Year-End Tax Planning in a Volatile Financial MarketNovember 11, 2008 The Legal Intelligencer
With the turmoil in the financial markets, many investors have incurred large, unrealized losses in their investment portfolios and significant declines in the value of their real estate holdings. Accordingly, careful year-end tax planning is necessary to take maximum advantage of these losses. In addition, the decrease in asset values may present unique gift and estate planning opportunities. Generally, the sale or exchange of a stock or bond by an individual investor to an unrelated party for an amount less than the purchase price of such security gives rise to a capital loss. Such losses are deductible in the year of the sale or exchange but only to the extent of capital gains recognized in the taxable year of sale, plus $3,000 ($1,500 for married individuals filing separately). Capital losses in excess of this limitation may not be carried back to prior taxable years but may be carried forward for an unlimited number of taxable years until fully utilized.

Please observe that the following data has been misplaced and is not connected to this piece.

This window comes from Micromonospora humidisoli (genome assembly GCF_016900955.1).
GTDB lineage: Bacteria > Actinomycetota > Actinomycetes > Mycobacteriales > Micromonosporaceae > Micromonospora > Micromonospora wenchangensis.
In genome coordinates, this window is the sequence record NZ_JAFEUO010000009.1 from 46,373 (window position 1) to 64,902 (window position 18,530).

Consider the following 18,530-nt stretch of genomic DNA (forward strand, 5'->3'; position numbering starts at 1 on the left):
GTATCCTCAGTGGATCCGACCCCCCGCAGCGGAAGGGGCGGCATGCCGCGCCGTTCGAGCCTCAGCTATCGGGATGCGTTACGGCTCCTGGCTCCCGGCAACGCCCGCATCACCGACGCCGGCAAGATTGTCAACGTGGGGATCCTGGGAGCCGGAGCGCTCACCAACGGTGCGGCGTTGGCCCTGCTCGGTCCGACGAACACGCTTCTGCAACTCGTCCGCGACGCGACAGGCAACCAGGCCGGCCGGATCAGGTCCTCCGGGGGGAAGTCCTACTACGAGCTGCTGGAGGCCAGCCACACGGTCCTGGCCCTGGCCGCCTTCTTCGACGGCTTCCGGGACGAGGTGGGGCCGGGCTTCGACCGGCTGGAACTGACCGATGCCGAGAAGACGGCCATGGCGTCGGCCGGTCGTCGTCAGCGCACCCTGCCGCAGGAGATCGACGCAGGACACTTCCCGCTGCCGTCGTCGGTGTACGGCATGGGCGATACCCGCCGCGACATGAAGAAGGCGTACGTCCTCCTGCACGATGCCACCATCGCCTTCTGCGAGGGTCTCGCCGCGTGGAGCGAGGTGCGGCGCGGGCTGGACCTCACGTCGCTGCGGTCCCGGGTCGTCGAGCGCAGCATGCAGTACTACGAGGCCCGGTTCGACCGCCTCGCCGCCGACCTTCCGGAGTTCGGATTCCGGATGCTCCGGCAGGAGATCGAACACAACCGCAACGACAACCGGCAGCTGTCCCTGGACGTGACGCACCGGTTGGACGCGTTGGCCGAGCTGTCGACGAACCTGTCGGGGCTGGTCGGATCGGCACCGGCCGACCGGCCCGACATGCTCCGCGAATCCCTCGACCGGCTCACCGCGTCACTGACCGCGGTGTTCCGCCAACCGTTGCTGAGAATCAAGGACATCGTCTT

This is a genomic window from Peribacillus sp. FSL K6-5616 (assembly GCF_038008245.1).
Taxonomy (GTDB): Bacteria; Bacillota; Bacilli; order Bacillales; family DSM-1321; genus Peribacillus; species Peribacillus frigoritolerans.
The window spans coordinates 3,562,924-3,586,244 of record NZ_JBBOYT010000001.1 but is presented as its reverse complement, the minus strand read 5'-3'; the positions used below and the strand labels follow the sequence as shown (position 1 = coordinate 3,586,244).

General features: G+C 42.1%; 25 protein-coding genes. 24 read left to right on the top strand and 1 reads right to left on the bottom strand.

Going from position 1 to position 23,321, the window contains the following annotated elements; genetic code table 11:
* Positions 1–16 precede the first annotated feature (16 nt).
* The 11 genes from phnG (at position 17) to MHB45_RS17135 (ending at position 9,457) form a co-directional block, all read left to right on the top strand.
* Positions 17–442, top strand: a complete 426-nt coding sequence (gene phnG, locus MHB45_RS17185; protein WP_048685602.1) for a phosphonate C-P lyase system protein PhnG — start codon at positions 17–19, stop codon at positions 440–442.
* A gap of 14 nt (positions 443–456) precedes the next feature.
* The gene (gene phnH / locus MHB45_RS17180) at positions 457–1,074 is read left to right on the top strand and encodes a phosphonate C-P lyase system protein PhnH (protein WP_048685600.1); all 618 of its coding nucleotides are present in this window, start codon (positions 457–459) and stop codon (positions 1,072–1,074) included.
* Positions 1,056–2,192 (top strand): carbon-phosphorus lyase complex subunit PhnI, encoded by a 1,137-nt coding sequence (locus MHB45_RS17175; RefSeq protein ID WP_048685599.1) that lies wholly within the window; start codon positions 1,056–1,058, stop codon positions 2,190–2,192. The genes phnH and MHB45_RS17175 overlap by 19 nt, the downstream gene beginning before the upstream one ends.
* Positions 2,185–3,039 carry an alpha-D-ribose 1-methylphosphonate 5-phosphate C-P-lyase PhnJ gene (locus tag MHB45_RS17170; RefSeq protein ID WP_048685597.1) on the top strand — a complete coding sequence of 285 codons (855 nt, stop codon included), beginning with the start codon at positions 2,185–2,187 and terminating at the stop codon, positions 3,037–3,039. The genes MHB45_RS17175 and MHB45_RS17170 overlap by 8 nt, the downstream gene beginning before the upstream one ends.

As a result of the limitation on the ability to deduct capital losses, taxpayers should review their portfolios to determine if there are any capital gains, which could be recognized before year-end which can be offset by capital losses incurred either in 2008 or carried forward from prior years. Although qualified dividends payable by a C corporation are taxed at the favorable capital gains rate of 15 percent, such dividends are not treated as capital gains which may be offset on a dollar-for-dollar basis by capital losses.
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